(b) O'M. A mystic emblem of the Deity, forbidden to be pronounced but in silence. It is a syllable formed of the Sanscreet letters a, o o, which in composition coalesce, and make o, and the nasal consonant m. The first letter stands for the Creator, the second for the Preserver and the third for the Destroyer. It is the same among the Hindoos as יהוה Yehovah is among the Hebrews.
(c) Brahma, the Deity in his creative quality. Veeshnoo, he who filleth all space, the Deity in his preserving quality. Mahesa, the Deity in his destroying quality. This is properly the Hindoo Trinity: for these three names belong to the same Being. See the notes to the Bhagvat Geeta.
(d) Damordara, or Darmadeve, the Indian God of Virtue.
on Luke 1 :68
Blessed - See the notes at Matthew 5:3.
Hath visited - The word here rendered "visited" means properly "to look upon;" then to look upon in order "to know the state of anyone;" then to visit for the purpose of "aiding those who need aid," or alleviating misery. Compare Matthew 25:43. In this sense it is used here. God "looked upon" the world - he saw it miserable - he came to relieve it, and brought salvation.
And redeemed - That is, was "about to redeem," or had given the pledge that he "would redeem." This was spoken under the belief that the Messiah, "the Redeemer," was about to appear, and would certainly accomplish his work. The literal translation of this passage is, "He hath made a "ransom" for his people. A "ransom" was the "price" paid to deliver a captive taken in war. A is a prisoner taken in war by B. B has a right to detain him as a prisoner by the laws of war, but C offers B a "price" if he will release A and suffer him to go at liberty. The price which he pays, and which must be "satisfactory" to B - that is, be a "reason" to B why he should release him is called a "price" or "ransom." Men are sinners. They are bound over to just punishment by the law. The law is holy, and God, as a just governor, must see that the law is honored and the wicked punished; but if anything can be done which will have the same "good effect" as the punishment of the sinner, or which will be an "equivalent" for it - that is, be of equal value to the universe - God may consistently release him.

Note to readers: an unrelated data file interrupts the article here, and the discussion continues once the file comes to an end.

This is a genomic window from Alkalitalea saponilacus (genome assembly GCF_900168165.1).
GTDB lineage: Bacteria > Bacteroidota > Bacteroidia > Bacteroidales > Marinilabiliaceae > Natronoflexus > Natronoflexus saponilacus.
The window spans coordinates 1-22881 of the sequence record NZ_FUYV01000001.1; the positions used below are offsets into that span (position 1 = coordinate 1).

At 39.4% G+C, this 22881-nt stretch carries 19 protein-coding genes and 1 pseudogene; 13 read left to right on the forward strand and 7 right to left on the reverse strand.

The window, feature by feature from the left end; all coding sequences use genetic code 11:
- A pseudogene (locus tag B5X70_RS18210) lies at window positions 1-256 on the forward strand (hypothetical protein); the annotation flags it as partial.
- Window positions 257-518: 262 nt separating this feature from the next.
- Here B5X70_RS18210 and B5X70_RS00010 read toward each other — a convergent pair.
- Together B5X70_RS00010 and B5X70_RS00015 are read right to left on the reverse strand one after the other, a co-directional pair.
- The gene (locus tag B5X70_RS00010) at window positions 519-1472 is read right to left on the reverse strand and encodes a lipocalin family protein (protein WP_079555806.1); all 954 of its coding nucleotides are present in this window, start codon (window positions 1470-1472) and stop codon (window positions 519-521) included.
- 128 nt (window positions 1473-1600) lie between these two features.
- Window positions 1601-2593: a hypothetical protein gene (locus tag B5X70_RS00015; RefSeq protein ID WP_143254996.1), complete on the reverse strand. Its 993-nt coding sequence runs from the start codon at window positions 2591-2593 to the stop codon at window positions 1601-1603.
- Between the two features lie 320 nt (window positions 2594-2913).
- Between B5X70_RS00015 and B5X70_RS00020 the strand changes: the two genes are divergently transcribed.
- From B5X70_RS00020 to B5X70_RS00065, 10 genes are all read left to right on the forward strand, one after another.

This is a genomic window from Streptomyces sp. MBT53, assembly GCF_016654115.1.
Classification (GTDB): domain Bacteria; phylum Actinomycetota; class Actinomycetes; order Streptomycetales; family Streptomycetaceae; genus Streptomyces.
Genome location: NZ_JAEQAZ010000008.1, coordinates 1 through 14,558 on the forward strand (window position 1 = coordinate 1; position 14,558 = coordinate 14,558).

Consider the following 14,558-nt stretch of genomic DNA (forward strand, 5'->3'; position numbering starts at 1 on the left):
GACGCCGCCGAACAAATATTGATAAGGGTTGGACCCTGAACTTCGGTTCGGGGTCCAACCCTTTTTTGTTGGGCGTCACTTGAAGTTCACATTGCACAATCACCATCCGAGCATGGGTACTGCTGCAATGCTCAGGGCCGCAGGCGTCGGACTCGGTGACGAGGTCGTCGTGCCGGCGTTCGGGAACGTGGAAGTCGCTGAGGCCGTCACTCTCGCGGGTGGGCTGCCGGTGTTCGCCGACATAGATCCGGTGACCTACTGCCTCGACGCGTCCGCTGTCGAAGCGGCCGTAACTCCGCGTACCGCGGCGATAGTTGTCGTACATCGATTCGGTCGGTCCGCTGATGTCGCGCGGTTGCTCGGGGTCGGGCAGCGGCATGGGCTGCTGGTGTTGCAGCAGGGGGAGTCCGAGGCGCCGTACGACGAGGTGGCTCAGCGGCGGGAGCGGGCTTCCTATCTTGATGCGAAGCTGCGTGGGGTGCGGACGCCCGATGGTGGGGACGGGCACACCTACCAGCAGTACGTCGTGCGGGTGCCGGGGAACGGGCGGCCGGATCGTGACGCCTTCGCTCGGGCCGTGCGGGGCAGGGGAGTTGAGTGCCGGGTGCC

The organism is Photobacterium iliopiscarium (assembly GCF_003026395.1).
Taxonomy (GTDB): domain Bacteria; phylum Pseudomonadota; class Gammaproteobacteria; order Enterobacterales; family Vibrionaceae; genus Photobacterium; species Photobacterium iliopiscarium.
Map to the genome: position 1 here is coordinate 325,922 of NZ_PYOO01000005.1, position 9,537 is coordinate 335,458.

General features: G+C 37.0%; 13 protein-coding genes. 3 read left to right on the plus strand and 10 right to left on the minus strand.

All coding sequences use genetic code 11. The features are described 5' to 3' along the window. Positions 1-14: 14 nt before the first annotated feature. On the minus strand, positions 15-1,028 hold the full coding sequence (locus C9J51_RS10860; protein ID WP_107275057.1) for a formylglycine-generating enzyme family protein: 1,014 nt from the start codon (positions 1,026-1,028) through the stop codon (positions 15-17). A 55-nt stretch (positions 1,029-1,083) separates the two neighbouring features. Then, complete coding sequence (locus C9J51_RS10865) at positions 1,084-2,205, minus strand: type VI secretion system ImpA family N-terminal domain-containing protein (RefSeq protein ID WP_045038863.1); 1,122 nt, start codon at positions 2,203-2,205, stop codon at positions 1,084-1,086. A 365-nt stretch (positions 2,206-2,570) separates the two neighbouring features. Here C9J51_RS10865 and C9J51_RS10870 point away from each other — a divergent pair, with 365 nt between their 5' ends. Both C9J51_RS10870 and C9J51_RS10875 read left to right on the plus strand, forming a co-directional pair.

If he can show the same hatred of sin, and deter others from sinning, and secure the purity of the sinner, the sinner may be released. Whatever will accomplish "this" is called a "ransom," because it is, in the eye of God, a sufficient "reason" why the sinner should not be punished; it is an equivalent for his sufferings, and God is satisfied. The "blood of Jesus" - that is, his death in the place of sinners constitutes such a ransom. It is in their stead. It is for them. It is equivalent to their punishment. It is not itself a "punishment," for that always supposes "personal crime," but it is what God is pleased to accept in the place of the eternal sufferings of the sinner. The king of the "Locrians" made a law that an adulterer should be punished with the loss of his eyes. His "son" was the first offender, and the father decreed that his son should lose one eye, and he himself one also. This was the "ransom." He showed his "love," his regard for the honor of his law, and the determination that the guilty should not escape. So God gave his Son a "ransom" to show his love, his regard to justice, and his willingness to save people; and his Son, in his death, was a ransom. He is often so called in the New Testament, Matthew 20:28; Mark 10:45; Titus 2:14; Hebrews 9:12. For a fuller view of the nature of a ransom, see the notes at Romans 3:24-25.
on Luke 1 :68